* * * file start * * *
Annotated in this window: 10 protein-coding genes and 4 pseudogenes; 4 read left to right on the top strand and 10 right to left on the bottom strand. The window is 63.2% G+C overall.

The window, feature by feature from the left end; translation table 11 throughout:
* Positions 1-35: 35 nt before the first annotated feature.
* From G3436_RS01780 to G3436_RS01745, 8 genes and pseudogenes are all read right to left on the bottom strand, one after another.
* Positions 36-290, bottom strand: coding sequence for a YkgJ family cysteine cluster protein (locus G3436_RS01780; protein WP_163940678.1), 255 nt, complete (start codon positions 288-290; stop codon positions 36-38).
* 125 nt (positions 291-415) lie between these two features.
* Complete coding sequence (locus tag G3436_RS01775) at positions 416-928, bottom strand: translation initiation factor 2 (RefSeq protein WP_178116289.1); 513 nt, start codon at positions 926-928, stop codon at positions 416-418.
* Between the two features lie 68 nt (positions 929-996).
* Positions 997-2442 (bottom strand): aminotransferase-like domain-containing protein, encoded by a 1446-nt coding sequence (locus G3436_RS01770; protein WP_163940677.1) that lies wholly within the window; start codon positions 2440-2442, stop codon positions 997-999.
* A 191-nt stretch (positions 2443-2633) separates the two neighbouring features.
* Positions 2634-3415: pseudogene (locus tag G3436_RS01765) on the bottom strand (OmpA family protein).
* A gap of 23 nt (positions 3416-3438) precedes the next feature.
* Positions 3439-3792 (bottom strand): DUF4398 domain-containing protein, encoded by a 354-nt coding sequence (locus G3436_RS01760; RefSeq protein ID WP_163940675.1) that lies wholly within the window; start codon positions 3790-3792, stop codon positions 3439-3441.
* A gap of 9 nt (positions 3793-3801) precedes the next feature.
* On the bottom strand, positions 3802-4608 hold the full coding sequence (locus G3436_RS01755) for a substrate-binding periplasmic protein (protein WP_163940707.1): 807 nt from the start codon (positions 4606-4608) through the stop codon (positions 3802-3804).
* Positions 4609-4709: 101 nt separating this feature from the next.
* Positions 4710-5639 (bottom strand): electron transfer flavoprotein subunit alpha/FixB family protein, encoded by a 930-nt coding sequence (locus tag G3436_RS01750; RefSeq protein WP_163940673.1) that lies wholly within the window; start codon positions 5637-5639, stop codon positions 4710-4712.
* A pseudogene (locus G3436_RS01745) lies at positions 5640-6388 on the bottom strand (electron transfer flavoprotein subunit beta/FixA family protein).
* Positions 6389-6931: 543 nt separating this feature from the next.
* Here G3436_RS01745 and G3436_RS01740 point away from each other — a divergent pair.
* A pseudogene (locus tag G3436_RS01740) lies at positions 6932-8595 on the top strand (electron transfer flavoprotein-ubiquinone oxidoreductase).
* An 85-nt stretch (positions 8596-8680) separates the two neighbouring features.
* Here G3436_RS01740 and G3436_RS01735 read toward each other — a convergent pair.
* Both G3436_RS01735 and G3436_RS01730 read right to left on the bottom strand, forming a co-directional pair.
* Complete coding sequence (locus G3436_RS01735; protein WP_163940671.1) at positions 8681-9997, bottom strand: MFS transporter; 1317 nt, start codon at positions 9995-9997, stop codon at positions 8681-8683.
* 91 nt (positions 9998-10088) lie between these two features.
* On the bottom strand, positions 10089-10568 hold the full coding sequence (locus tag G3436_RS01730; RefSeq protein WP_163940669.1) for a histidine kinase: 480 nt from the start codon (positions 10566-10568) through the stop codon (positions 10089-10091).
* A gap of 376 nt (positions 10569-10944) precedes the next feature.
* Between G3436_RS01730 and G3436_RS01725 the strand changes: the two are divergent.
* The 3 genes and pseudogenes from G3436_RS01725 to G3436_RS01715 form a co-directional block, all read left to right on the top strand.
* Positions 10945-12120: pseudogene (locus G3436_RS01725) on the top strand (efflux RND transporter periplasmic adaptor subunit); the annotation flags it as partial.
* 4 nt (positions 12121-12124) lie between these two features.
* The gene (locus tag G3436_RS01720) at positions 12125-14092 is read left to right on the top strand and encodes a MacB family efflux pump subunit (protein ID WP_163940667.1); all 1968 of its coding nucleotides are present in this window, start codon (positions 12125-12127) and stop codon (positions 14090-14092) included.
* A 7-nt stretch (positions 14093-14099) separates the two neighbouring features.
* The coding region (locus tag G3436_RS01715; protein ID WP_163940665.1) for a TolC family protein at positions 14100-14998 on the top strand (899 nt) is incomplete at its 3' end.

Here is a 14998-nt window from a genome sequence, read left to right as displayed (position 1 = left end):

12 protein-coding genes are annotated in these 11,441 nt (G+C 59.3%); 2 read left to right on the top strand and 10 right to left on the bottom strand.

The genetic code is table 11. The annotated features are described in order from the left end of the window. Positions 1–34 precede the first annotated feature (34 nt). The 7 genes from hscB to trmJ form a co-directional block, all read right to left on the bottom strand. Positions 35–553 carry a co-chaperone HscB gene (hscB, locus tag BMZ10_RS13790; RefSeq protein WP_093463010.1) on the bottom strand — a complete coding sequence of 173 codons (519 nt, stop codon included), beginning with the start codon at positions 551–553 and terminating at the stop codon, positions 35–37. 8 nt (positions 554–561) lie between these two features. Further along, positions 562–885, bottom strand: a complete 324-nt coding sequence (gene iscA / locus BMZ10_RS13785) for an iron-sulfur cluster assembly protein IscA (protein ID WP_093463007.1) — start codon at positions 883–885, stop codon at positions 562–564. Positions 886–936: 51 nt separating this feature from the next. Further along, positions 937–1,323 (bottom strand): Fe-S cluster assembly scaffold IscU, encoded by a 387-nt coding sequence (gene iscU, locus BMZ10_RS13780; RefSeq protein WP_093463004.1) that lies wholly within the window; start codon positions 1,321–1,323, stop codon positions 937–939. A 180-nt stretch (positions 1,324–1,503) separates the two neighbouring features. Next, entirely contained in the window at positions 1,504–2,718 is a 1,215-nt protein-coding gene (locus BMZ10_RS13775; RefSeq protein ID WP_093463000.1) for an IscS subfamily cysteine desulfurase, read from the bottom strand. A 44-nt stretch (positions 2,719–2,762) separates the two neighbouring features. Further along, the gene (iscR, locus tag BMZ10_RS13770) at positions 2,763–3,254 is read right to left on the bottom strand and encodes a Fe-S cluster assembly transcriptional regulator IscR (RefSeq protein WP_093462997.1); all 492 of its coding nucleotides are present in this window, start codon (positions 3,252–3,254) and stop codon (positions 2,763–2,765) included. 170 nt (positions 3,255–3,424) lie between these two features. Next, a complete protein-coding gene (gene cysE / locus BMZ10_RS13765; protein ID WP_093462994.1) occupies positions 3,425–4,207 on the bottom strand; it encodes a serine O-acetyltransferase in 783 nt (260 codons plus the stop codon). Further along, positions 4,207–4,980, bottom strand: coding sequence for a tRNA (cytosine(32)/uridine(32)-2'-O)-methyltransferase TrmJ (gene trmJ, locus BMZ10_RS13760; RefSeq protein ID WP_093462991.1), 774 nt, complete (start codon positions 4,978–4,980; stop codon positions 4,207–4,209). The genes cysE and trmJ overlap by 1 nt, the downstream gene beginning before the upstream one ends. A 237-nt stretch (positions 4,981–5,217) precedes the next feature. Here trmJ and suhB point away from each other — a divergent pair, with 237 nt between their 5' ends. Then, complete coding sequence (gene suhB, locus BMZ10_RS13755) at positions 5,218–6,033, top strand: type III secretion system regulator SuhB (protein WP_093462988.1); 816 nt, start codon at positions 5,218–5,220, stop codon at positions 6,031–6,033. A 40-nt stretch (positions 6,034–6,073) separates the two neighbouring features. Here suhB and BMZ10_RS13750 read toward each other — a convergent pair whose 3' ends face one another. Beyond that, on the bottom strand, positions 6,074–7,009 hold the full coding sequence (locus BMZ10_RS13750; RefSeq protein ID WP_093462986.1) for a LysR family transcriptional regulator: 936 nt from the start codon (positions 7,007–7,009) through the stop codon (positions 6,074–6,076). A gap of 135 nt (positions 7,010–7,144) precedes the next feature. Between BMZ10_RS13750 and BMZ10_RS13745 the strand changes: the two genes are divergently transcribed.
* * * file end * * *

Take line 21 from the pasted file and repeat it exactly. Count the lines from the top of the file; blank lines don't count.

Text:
* A pseudogene (locus tag G3436_RS01740) lies at positions 6932-8595 on the top strand (electron transfer flavoprotein-ubiquinone oxidoreductase).